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Chapter 14 — St. Joseph’s Kilkenny

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Alleged sexual abuse by a foster family


On 11th May 1961, Mr and Mrs Lacey were informed officially in writing that, after very careful consideration, the Minister for Education had now ordered the release of Annette to their care with the condition attached that, if her parents at a future date claimed custody, they would have to immediately surrender the child to them. Mr McDevitt signed the letter on behalf of the Minister and also asked the couple to keep him informed of any change of address made by them. The Resident Manager in Kilkenny was informed in writing at the same time.


Precisely one year later, on 11th May 1962, Mr Wade received a memorandum from one of the Departmental officials who said he had called on Mr and Mrs Lacey at the address where they were living when Annette was discharged to them. He spoke to the woman who now occupied the house. She told him the Laceys had left a long time ago, had sold their business and now had either a pub, or a fish and chip shop in the Southeast.


Enquiries were made by the Department with the Gardaí in the Southeast on 22nd May 1962, and neither Annette nor the Laceys had ever been heard of. Eventually, the Gardaí located the Laceys. The Department noted that they should have been informed of their change of address by them, and it was felt that enquiry should be made in regard to Annette’s welfare, spiritual and otherwise. This note is dated 28th May 1962.


Sometime between June and September 1962, Mrs Lacey wrote to the Reverend Mother in Kilkenny from her address, expressing a wish to return Annette because she said Annette was lying, stealing and using bad language. They had had to remove her from her school in a local convent, as she was not making any progress, and she was a constant worry to them and clearly did not appreciate what was being done for her.


Sr Hanna,16 who had taken over from Sr Klara, informed Mr McDevitt about the letter and advised him that she had written immediately to Mrs Lacey to tell her the child would be welcome back in St Joseph’s and was expecting her back any day.


This prompted the following letter to be sent by the Laceys to the Department on 3rd September 1962: Dear Sir, Some time ago I wrote to the Rev. Mother at Kilkenny School stating that we were very disappointed in Annette, the way in which she had turned out, by stealing things, and above all telling lies, not thinking they would inform you in this matter. However, since we have warned her that she would have to go back to St. Joseph’s she has improved considerably, and is now attending the local school. I know in her heart of hearts she does not want to leave us, or to go back. Owing to my writing this letter we have had a visit from the Rev. Mother, and she advised us to have an older girl who was well moulded and whose character was well formed. She thought and we both agreed with her, that it would help Annette very much to have somebody like that, as we feel it would break her heart to be sent back now after 18 months and we do not wish to part with her unless she commenced her bad ways again. As you know we are in a position financially to have another girl, also good accommodation to accept an older girl like the Rev Mother suggested and we would train her to take a good position in life. Trusting you will be able to arrange this for us ... Yours faithfully ...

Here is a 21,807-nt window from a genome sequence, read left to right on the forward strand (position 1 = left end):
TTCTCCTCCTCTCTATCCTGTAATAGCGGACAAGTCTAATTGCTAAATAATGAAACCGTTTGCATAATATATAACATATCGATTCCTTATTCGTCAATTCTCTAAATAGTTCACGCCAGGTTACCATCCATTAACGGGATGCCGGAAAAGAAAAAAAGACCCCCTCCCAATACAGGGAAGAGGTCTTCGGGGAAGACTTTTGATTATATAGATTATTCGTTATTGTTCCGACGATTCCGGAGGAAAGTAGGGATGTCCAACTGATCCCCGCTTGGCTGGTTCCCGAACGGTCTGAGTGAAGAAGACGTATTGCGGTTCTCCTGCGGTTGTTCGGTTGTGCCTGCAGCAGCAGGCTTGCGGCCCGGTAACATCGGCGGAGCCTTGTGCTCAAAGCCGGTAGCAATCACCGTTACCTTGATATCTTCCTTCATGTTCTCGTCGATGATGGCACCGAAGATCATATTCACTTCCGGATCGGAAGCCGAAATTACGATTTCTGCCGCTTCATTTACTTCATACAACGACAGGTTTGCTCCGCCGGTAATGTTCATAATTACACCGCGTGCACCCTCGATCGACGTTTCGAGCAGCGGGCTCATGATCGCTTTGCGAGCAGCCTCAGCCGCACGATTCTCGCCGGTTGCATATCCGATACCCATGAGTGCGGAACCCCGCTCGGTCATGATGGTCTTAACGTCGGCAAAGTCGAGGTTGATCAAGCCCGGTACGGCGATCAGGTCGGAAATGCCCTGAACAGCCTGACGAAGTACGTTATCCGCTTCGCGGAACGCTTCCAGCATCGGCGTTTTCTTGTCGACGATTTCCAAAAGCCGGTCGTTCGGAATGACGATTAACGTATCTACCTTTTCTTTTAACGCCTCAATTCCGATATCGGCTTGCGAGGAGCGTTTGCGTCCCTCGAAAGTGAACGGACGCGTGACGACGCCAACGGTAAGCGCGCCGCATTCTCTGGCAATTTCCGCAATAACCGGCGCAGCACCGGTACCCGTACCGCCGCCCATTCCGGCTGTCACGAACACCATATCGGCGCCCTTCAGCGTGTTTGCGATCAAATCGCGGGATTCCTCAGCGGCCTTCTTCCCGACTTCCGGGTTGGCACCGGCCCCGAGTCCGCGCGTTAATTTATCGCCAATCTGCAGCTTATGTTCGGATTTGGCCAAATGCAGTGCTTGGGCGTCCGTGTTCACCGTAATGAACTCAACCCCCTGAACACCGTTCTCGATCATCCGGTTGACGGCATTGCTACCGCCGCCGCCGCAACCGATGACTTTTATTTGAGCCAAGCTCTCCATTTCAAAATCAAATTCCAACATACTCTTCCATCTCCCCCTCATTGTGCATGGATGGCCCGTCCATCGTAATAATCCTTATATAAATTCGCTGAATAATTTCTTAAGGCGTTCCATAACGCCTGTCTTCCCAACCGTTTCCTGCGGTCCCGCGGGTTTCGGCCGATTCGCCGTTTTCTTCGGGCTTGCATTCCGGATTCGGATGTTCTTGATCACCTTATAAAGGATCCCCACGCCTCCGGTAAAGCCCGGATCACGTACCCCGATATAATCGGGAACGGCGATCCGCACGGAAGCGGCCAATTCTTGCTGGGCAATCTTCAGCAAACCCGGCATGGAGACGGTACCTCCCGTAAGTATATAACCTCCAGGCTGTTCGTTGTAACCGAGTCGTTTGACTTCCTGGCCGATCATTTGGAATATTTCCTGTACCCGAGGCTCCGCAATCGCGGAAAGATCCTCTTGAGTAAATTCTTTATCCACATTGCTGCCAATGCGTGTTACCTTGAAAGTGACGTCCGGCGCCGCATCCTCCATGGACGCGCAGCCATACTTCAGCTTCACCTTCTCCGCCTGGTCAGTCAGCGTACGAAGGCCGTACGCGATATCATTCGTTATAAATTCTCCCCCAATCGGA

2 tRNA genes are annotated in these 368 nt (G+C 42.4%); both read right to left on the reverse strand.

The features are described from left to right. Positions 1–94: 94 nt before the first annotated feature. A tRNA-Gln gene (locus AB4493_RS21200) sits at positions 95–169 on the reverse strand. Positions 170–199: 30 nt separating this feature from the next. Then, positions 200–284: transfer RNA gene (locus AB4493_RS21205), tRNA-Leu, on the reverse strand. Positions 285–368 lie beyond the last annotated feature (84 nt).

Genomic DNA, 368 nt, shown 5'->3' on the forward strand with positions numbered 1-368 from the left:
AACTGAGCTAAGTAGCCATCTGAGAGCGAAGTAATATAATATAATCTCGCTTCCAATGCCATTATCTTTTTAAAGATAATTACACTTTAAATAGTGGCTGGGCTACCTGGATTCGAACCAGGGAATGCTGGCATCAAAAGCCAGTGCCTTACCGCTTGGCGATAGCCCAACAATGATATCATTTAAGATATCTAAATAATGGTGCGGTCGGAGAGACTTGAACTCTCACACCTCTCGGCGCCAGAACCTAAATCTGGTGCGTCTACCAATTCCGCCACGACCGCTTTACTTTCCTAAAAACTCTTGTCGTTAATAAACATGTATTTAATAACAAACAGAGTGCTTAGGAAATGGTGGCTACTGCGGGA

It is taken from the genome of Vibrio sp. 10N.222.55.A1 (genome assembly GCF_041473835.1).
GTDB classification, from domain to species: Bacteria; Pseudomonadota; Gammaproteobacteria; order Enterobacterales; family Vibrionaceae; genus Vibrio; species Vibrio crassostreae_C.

This letter was sent to the Resident Manager for her observations on the matters raised in it. Sr Hanna called the Department and spoke to Mr Wade, who noted her views in a handwritten note dated 18th September 1962: Sister Hanna called on 12/9/62 to discuss this case. She is very worried about Annette and would like her to be anywhere but with the Lacey’s, whom she considers unsuitable to rear the child. Her offer of a second girl to the Lacey’s was made in the hope of getting Annette back and she had no intention of fulfilment.